On September 20, 2002, approximately 2030 mountain daylight time, a Cessna 182L, N42862, impacted the terrain during an attempted landing on the taxiway at McCall Airport, McCall, Idaho. The private pilot, who was the sole occupant, was not injured, but the aircraft, which was owned and operated by the pilot, was destroyed by a post-crash fire. The 14 CFR Part 91 personal pleasure flight, which departed The Dalles, Oregon, about 1800 Pacific daylight time, was being operated in visual meteorological conditions. There was no report of an ELT activation. No flight plan was filed. Use your browsers 'back' function to return to synopsisReturn to Query Page
According to the pilot, prior to leaving The Dalles, he received a briefing from flight service, during which he was advised that the runway at McCall was closed for construction activities, but that during daylight hours aircraft could land on the taxiway. The pilot reported that when he arrived at McCall, it was dusk, but he could still see the runway environment. He therefore decided to make his approach to runway 34 and then sidestep for a landing on the parallel taxiway. Although the approach to the runway and the side-step to align with the taxiway were uneventful, as the pilot was attempting to flare for the landing on the taxiway, he allowed the airspeed to get too low, and the aircraft descended onto the taxiway surface at an excessive rate, resulting in a hard bounced landing. As the aircraft touched down a second time, it was misaligned with the taxiway centerline, and as the pilot was trying to reestablish directional control, the aircraft departed the taxiway and impacted a nearby ditch. During the accident sequence a small fire started, and because the pilot had no means by which to extinguish it, the fire eventually consumed almost the entire aircraft.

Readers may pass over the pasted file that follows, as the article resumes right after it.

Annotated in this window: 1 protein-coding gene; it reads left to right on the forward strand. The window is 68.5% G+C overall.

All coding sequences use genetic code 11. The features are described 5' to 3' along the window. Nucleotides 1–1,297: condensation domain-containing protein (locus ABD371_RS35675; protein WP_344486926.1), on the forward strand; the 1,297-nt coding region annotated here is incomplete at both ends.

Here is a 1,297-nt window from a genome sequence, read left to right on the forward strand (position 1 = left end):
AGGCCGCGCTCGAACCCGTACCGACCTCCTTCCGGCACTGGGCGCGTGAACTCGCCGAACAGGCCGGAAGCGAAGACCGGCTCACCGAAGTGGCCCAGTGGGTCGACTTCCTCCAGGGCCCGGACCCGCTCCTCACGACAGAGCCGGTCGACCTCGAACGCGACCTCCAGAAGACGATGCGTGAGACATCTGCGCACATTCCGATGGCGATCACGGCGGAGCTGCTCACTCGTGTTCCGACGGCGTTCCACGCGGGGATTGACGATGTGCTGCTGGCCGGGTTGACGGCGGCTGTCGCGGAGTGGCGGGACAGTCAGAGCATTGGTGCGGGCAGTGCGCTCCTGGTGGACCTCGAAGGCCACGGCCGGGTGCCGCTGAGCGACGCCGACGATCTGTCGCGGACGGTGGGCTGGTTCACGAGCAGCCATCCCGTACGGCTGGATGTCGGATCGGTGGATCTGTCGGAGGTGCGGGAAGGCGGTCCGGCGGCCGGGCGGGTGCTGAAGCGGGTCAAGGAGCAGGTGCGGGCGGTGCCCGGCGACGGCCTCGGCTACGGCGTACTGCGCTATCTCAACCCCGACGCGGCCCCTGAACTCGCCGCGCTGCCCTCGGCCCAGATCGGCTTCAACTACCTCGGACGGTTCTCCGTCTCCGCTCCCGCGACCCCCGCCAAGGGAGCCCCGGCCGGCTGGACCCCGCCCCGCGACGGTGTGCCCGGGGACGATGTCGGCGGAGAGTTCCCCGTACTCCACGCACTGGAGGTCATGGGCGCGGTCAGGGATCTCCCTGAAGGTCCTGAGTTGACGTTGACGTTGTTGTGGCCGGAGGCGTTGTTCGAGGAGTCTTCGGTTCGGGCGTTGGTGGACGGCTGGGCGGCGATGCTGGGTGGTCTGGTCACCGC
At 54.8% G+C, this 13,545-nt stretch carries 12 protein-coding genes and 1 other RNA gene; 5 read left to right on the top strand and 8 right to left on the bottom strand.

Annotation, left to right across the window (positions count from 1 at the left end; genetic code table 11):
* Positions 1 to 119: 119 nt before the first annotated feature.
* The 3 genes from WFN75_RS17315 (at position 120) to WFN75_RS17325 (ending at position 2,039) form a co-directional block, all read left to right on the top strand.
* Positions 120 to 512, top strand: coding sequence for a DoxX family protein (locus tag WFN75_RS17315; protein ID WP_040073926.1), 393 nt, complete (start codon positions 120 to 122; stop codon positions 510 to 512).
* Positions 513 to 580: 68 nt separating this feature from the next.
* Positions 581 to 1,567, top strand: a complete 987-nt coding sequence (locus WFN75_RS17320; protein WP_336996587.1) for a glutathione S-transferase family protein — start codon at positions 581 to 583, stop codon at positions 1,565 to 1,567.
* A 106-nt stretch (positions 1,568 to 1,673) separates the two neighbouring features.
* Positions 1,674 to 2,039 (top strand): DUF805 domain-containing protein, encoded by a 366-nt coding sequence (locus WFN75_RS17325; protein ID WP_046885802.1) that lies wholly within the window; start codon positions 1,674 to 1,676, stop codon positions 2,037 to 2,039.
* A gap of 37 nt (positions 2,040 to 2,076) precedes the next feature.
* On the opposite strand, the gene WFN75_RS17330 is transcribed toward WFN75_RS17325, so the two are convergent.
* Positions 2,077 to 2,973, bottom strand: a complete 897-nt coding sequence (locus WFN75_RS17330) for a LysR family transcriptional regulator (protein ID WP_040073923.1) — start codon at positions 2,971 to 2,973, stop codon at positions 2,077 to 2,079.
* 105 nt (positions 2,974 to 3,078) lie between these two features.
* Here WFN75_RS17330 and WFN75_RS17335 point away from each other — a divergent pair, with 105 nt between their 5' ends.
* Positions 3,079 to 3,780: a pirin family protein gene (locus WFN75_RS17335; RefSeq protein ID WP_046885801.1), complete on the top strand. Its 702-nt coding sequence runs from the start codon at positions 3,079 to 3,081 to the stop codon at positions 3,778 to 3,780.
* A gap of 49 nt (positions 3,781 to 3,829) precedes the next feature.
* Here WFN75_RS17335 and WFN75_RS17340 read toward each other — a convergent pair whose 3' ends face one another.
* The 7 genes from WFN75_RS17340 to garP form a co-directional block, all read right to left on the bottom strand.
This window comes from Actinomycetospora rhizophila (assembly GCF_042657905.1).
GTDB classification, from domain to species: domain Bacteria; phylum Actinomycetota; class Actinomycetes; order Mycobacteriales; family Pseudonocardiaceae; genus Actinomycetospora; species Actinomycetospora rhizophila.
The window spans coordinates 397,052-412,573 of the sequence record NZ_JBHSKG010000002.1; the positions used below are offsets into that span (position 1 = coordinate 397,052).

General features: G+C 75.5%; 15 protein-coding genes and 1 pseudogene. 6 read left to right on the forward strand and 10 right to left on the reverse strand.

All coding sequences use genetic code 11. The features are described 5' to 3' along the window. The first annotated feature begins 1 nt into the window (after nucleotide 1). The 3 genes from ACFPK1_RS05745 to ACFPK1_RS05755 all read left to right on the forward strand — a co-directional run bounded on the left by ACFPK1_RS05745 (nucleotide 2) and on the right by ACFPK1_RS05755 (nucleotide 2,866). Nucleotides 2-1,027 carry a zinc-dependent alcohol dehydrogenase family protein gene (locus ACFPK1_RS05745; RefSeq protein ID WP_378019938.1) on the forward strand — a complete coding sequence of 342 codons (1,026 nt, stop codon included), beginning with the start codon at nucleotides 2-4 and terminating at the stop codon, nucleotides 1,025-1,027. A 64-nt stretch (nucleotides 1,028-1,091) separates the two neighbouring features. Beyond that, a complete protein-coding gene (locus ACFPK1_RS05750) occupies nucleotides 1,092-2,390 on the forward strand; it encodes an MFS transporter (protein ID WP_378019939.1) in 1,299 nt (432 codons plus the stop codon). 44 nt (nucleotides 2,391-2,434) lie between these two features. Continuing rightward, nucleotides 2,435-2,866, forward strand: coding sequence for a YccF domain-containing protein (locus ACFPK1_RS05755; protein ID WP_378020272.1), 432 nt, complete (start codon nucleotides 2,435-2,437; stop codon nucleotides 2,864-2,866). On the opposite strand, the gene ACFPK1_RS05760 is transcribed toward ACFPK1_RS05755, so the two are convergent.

According to the pilot, there was no indication that there had been any mechanical malfunction or anomaly that had contributed to the accident.